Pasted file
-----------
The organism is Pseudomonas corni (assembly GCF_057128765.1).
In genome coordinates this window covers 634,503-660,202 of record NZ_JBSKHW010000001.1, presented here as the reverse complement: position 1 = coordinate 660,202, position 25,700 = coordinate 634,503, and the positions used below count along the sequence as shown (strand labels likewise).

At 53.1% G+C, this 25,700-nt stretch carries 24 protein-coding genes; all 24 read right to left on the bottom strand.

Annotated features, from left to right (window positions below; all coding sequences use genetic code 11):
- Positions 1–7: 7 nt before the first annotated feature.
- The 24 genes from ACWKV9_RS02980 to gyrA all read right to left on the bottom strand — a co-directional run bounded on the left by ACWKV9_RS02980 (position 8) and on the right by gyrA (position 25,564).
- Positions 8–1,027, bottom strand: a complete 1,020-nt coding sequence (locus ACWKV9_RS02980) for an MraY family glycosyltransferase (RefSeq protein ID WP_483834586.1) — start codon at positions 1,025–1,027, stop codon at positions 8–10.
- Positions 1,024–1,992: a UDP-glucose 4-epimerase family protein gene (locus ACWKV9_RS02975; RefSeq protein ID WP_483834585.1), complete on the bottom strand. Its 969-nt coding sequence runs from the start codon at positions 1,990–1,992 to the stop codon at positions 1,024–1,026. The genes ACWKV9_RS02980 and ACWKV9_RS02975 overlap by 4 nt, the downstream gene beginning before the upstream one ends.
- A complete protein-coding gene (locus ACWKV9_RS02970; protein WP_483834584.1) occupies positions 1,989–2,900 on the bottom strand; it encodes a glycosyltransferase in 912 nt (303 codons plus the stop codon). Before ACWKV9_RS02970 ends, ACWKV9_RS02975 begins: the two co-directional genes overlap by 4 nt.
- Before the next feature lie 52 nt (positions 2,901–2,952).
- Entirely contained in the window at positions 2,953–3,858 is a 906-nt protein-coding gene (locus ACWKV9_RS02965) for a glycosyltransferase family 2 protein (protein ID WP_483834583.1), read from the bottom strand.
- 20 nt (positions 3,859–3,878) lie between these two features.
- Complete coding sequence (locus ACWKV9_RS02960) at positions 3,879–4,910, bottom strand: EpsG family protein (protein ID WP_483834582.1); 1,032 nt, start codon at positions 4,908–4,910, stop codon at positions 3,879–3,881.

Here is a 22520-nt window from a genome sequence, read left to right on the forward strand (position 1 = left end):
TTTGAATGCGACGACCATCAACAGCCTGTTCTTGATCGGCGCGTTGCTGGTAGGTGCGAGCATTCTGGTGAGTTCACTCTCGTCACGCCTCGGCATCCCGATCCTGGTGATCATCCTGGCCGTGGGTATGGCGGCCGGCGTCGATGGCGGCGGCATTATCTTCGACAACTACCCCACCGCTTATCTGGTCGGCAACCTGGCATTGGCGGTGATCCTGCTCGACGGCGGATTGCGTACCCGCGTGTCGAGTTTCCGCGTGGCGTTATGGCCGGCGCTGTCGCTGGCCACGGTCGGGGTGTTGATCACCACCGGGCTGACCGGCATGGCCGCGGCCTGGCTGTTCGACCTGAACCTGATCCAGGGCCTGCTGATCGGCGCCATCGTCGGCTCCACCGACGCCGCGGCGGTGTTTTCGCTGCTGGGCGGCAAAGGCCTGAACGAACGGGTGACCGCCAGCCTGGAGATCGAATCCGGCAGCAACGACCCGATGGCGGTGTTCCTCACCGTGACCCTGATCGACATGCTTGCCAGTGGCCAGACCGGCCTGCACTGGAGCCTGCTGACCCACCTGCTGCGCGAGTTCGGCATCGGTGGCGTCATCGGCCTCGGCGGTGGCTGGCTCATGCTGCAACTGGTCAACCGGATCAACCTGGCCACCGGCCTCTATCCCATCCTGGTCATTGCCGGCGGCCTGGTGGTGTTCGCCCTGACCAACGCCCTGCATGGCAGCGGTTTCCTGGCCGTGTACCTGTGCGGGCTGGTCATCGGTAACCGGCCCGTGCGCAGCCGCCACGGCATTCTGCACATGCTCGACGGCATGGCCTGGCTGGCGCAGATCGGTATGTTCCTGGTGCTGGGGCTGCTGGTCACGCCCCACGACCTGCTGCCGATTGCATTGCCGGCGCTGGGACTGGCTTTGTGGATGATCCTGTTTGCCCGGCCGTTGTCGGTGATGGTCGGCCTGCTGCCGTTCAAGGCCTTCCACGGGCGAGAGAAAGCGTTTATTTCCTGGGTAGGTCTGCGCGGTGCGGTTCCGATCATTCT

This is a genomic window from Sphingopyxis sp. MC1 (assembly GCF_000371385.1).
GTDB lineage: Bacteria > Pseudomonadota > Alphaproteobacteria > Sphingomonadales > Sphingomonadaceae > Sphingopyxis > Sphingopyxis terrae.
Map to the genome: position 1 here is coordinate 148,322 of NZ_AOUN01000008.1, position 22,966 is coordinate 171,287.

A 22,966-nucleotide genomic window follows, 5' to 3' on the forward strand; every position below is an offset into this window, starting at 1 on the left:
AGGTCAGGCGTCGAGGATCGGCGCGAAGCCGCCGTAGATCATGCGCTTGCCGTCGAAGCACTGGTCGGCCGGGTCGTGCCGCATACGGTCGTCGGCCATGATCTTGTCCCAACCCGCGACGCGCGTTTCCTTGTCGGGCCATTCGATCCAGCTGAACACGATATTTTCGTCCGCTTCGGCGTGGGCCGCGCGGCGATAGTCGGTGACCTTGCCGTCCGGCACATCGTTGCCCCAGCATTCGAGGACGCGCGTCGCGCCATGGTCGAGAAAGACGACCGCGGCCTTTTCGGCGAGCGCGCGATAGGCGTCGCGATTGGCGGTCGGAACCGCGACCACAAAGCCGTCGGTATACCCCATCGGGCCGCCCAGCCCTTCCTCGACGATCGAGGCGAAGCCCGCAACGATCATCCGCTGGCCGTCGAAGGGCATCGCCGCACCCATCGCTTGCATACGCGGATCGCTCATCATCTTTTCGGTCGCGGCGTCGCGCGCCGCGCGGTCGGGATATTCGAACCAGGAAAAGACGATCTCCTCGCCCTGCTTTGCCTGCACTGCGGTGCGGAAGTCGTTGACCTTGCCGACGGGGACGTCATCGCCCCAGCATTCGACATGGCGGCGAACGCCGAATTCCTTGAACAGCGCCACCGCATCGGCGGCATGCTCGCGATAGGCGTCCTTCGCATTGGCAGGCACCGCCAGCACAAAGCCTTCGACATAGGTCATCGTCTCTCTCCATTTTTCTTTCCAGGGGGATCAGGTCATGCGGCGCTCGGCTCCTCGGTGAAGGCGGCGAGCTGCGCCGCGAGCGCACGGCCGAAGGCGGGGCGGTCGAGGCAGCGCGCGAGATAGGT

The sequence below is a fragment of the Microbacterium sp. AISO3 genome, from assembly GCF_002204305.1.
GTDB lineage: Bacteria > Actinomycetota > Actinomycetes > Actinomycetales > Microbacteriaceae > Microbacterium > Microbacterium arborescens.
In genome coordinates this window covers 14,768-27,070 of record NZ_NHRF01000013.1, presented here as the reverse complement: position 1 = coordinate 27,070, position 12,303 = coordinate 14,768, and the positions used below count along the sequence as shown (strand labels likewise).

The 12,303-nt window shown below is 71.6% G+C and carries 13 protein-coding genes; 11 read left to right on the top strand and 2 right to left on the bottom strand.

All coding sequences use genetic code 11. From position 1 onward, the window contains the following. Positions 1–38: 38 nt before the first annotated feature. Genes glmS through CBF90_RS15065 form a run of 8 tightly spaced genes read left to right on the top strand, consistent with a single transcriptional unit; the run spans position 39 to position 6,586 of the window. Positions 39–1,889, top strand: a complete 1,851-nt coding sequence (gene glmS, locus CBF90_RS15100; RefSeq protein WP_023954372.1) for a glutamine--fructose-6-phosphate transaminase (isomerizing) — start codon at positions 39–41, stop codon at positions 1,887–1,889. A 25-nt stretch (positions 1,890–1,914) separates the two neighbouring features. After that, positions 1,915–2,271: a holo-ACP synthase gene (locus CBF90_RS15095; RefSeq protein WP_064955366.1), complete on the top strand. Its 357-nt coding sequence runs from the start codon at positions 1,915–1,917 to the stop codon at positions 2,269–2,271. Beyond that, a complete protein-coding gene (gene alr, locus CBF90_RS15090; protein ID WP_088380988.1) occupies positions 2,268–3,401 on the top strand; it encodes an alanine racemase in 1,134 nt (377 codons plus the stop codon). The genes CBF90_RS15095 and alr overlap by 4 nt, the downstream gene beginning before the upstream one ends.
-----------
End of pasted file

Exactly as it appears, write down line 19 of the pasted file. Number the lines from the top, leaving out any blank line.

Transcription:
A 22,966-nucleotide genomic window follows, 5' to 3' on the forward strand; every position below is an offset into this window, starting at 1 on the left: